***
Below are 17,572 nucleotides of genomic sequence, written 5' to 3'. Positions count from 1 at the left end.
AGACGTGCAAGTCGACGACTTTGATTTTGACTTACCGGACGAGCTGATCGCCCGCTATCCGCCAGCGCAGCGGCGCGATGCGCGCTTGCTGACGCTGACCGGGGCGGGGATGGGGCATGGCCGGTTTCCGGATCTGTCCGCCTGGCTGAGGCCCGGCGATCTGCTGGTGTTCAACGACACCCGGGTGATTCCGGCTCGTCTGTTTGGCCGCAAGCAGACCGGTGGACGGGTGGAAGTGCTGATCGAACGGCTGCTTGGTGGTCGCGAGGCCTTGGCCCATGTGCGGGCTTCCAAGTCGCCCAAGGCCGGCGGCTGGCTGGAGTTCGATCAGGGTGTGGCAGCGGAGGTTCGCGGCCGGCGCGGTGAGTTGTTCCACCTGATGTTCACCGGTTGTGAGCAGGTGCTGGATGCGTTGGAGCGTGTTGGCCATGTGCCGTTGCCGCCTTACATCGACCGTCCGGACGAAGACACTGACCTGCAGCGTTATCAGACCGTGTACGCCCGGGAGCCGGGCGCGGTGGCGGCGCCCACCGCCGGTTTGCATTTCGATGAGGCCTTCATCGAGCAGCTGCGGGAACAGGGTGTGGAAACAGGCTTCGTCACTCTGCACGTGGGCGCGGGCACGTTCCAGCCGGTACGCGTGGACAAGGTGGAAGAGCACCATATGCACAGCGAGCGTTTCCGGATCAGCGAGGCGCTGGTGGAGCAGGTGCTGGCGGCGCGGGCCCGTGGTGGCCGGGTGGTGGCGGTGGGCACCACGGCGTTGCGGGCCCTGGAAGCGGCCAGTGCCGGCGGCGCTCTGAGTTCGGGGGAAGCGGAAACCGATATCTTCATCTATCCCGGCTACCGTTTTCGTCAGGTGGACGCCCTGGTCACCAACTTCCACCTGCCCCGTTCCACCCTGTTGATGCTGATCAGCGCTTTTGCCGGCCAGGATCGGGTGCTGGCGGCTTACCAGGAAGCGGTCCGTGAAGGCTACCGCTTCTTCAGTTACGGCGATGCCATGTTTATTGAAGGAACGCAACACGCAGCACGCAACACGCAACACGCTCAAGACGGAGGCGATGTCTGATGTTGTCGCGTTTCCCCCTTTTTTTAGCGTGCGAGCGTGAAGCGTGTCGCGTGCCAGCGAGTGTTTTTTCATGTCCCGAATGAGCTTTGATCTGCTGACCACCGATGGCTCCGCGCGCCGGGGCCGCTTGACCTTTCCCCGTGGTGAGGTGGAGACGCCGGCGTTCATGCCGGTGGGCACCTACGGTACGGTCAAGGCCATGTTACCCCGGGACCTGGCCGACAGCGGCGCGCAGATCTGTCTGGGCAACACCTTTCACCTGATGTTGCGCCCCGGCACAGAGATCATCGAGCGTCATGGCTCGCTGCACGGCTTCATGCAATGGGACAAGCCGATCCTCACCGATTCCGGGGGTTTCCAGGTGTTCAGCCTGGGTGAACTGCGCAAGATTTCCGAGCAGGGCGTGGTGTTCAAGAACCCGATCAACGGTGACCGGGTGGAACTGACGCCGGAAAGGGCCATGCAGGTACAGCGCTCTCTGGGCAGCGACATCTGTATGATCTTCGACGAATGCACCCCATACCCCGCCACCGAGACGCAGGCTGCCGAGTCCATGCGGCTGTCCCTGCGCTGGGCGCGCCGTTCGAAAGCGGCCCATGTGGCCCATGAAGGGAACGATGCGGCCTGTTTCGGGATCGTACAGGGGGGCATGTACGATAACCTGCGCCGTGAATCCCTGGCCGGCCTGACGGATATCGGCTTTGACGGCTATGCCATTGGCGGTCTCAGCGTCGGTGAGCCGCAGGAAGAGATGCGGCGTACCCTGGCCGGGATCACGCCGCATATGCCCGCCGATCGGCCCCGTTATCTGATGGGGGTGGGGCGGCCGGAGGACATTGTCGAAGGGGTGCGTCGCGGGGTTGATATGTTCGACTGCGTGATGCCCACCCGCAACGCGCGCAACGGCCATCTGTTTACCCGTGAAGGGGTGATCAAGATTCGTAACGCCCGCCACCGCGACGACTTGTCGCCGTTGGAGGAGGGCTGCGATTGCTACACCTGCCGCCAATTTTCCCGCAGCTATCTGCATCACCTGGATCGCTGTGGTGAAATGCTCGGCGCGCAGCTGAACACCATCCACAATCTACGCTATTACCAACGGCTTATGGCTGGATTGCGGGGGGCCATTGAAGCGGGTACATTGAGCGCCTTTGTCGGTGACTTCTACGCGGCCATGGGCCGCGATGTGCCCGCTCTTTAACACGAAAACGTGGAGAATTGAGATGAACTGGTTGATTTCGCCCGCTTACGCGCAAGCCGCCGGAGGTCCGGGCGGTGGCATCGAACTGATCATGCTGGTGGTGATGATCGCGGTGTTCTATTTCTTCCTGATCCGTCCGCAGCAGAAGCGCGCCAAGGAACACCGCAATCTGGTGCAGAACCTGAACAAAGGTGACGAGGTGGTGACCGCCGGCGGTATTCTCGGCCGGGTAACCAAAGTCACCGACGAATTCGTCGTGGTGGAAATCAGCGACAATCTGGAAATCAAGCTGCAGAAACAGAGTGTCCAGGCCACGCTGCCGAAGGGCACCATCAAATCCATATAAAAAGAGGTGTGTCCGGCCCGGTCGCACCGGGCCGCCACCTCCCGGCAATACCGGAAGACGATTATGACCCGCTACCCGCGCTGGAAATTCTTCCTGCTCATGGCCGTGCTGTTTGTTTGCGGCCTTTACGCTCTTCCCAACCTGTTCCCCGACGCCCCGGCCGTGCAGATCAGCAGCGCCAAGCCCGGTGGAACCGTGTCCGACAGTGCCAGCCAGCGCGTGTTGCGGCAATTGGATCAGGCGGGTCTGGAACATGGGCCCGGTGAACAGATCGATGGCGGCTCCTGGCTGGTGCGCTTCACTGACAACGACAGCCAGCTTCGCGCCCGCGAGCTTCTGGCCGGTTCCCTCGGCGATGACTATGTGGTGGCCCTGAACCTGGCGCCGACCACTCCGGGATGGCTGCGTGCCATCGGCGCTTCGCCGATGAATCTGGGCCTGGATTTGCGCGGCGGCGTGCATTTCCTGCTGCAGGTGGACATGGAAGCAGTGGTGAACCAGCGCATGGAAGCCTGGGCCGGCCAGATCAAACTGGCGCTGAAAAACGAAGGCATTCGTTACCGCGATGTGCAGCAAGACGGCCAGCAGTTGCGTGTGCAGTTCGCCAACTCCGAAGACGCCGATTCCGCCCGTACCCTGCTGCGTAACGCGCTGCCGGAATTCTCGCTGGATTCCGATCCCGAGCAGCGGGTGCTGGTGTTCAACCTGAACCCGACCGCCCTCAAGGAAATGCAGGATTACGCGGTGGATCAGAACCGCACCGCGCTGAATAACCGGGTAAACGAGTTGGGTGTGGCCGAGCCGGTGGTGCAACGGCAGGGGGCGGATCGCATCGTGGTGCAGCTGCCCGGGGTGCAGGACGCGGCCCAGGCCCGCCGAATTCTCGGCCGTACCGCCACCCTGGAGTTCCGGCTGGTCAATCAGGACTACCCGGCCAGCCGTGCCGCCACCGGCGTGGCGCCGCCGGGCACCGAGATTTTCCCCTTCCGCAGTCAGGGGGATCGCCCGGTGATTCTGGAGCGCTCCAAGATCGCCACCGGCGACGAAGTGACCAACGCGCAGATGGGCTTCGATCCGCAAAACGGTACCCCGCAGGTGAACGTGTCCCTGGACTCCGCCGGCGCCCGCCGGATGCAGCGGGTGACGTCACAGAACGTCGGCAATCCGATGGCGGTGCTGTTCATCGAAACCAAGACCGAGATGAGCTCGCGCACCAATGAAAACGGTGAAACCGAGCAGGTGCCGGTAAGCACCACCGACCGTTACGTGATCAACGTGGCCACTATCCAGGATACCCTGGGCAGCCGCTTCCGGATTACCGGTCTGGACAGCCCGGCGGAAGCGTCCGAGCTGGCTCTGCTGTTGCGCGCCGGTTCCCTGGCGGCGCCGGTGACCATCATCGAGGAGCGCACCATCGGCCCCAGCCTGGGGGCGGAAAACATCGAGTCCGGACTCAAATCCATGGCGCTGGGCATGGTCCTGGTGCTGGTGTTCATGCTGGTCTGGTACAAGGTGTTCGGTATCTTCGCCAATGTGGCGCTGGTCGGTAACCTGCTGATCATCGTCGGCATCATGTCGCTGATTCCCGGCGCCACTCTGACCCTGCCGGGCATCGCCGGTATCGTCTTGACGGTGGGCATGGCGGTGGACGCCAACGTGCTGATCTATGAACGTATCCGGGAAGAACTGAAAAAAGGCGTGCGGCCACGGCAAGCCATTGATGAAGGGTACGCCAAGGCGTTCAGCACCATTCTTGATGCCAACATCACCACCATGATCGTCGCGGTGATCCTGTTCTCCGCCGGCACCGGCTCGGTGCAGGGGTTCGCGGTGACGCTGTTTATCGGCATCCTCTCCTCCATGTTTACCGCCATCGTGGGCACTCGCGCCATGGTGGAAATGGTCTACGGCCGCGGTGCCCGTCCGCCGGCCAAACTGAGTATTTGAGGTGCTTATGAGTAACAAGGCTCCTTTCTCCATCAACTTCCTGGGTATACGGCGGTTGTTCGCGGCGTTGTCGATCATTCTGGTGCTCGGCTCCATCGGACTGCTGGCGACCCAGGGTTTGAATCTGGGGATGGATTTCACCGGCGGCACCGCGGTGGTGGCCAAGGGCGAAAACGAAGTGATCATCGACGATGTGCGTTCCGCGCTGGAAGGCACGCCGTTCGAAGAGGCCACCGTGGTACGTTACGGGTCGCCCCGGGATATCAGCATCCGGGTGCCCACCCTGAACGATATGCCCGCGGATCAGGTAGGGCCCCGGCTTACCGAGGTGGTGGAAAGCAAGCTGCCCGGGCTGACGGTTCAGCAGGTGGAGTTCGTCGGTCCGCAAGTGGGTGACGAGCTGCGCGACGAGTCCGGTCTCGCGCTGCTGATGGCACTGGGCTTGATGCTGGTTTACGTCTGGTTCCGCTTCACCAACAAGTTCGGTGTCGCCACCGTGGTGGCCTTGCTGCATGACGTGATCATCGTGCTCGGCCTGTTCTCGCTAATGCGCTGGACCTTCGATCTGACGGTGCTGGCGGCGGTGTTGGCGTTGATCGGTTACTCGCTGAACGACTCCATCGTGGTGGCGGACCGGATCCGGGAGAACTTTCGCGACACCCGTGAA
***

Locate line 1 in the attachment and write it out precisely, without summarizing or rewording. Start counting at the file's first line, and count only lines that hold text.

Below are 17,572 nucleotides of genomic sequence, written 5' to 3'. Positions count from 1 at the left end.